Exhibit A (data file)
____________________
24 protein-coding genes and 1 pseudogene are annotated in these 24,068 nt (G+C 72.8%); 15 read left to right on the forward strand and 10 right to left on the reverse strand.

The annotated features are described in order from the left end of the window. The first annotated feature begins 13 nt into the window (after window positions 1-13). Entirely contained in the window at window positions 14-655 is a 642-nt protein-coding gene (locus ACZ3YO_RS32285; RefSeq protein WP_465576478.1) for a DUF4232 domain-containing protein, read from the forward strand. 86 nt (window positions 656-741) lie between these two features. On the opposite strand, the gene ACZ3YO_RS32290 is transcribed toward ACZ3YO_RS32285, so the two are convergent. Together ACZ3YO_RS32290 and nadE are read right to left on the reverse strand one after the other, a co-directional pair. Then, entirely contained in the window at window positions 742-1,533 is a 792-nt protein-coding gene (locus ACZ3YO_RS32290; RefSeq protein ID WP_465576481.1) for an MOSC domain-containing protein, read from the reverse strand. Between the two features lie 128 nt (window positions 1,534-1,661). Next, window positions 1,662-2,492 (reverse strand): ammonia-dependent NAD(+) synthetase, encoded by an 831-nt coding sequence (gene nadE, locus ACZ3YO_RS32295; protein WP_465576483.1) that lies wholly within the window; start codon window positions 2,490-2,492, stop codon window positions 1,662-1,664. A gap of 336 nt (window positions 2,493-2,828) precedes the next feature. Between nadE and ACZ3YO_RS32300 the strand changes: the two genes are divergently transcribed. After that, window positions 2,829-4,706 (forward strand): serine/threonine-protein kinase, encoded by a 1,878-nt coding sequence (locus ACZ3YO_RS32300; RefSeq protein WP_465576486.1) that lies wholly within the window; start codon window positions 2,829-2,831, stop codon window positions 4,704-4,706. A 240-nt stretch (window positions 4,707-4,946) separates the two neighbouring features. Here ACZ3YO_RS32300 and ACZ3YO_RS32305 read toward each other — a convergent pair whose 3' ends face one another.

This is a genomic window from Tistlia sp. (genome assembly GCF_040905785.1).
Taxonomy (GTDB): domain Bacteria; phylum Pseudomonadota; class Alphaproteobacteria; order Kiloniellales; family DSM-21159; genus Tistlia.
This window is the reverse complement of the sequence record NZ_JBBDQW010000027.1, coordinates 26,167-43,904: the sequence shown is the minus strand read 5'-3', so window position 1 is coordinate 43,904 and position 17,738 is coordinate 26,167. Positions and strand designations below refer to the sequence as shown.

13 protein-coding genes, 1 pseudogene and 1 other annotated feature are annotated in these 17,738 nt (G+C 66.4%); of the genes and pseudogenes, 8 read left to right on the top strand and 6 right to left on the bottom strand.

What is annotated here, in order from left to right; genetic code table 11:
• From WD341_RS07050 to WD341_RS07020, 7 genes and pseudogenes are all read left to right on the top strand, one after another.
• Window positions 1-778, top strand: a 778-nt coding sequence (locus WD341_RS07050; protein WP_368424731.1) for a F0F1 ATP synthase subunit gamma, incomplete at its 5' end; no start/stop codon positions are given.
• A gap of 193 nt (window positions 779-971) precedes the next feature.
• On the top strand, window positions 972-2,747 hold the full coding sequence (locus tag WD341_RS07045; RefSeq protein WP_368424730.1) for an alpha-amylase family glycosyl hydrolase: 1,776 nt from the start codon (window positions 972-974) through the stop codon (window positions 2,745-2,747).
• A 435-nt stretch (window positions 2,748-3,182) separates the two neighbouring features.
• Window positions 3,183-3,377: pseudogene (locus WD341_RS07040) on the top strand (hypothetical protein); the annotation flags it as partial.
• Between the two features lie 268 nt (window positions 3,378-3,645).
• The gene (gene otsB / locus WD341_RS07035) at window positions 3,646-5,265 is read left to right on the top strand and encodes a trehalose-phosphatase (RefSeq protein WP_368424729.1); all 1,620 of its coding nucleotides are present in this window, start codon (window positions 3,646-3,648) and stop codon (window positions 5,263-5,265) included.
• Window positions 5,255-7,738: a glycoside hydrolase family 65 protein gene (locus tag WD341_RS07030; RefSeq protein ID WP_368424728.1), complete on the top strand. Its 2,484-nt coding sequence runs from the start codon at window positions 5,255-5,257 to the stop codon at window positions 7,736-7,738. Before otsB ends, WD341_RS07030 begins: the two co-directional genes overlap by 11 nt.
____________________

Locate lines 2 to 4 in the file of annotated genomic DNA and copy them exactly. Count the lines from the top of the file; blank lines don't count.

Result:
The annotated features are described in order from the left end of the window. The first annotated feature begins 13 nt into the window (after window positions 1-13). Entirely contained in the window at window positions 14-655 is a 642-nt protein-coding gene (locus ACZ3YO_RS32285; RefSeq protein WP_465576478.1) for a DUF4232 domain-containing protein, read from the forward strand. 86 nt (window positions 656-741) lie between these two features. On the opposite strand, the gene ACZ3YO_RS32290 is transcribed toward ACZ3YO_RS32285, so the two are convergent. Together ACZ3YO_RS32290 and nadE are read right to left on the reverse strand one after the other, a co-directional pair. Then, entirely contained in the window at window positions 742-1,533 is a 792-nt protein-coding gene (locus ACZ3YO_RS32290; RefSeq protein ID WP_465576481.1) for an MOSC domain-containing protein, read from the reverse strand. Between the two features lie 128 nt (window positions 1,534-1,661). Next, window positions 1,662-2,492 (reverse strand): ammonia-dependent NAD(+) synthetase, encoded by an 831-nt coding sequence (gene nadE, locus ACZ3YO_RS32295; protein WP_465576483.1) that lies wholly within the window; start codon window positions 2,490-2,492, stop codon window positions 1,662-1,664. A gap of 336 nt (window positions 2,493-2,828) precedes the next feature. Between nadE and ACZ3YO_RS32300 the strand changes: the two genes are divergently transcribed. After that, window positions 2,829-4,706 (forward strand): serine/threonine-protein kinase, encoded by a 1,878-nt coding sequence (locus ACZ3YO_RS32300; RefSeq protein WP_465576486.1) that lies wholly within the window; start codon window positions 2,829-2,831, stop codon window positions 4,704-4,706. A 240-nt stretch (window positions 4,707-4,946) separates the two neighbouring features. Here ACZ3YO_RS32300 and ACZ3YO_RS32305 read toward each other — a convergent pair whose 3' ends face one another.

This is a genomic window from Tistlia sp. (genome assembly GCF_040905785.1).
Taxonomy (GTDB): domain Bacteria; phylum Pseudomonadota; class Alphaproteobacteria; order Kiloniellales; family DSM-21159; genus Tistlia.